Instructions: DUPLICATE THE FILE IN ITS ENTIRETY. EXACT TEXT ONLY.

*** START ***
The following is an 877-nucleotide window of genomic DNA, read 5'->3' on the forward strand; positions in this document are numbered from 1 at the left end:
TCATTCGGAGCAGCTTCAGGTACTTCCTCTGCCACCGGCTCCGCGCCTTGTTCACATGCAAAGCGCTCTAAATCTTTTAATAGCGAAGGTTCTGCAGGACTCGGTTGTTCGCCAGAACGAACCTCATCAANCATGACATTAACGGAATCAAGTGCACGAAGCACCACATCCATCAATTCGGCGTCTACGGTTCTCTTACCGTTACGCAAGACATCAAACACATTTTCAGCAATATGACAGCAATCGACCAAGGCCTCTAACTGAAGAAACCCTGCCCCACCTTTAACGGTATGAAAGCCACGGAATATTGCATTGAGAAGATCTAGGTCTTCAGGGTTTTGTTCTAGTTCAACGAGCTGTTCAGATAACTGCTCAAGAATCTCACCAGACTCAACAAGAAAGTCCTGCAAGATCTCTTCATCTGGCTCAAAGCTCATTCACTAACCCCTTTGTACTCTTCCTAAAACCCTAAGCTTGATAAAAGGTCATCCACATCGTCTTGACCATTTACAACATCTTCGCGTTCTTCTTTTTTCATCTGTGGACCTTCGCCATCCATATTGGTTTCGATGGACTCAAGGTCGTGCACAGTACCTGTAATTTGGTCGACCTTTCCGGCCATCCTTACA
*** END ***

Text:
The following is an 877-nucleotide window of genomic DNA, read 5'->3' on the forward strand; positions in this document are numbered from 1 at the left end:
TCATTCGGAGCAGCTTCAGGTACTTCCTCTGCCACCGGCTCCGCGCCTTGTTCACATGCAAAGCGCTCTAAATCTTTTAATAGCGAAGGTTCTGCAGGACTCGGTTGTTCGCCAGAACGAACCTCATCAANCATGACATTAACGGAATCAAGTGCACGAAGCACCACATCCATCAATTCGGCGTCTACGGTTCTCTTACCGTTACGCAAGACATCAAACACATTTTCAGCAATATGACAGCAATCGACCAAGGCCTCTAACTGAAGAAACCCTGCCCCACCTTTAACGGTATGAAAGCCACGGAATATTGCATTGAGAAGATCTAGGTCTTCAGGGTTTTGTTCTAGTTCAACGAGCTGTTCAGATAACTGCTCAAGAATCTCACCAGACTCAACAAGAAAGTCCTGCAAGATCTCTTCATCTGGCTCAAAGCTCATTCACTAACCCCTTTGTACTCTTCCTAAAACCCTAAGCTTGATAAAAGGTCATCCACATCGTCTTGACCATTTACAACATCTTCGCGTTCTTCTTTTTTCATCTGTGGACCTTCGCCATCCATATTGGTTTCGATGGACTCAAGGTCGTGCACAGTACCTGTAATTTGGTCGACCTTTCCGGCCATCCTTACA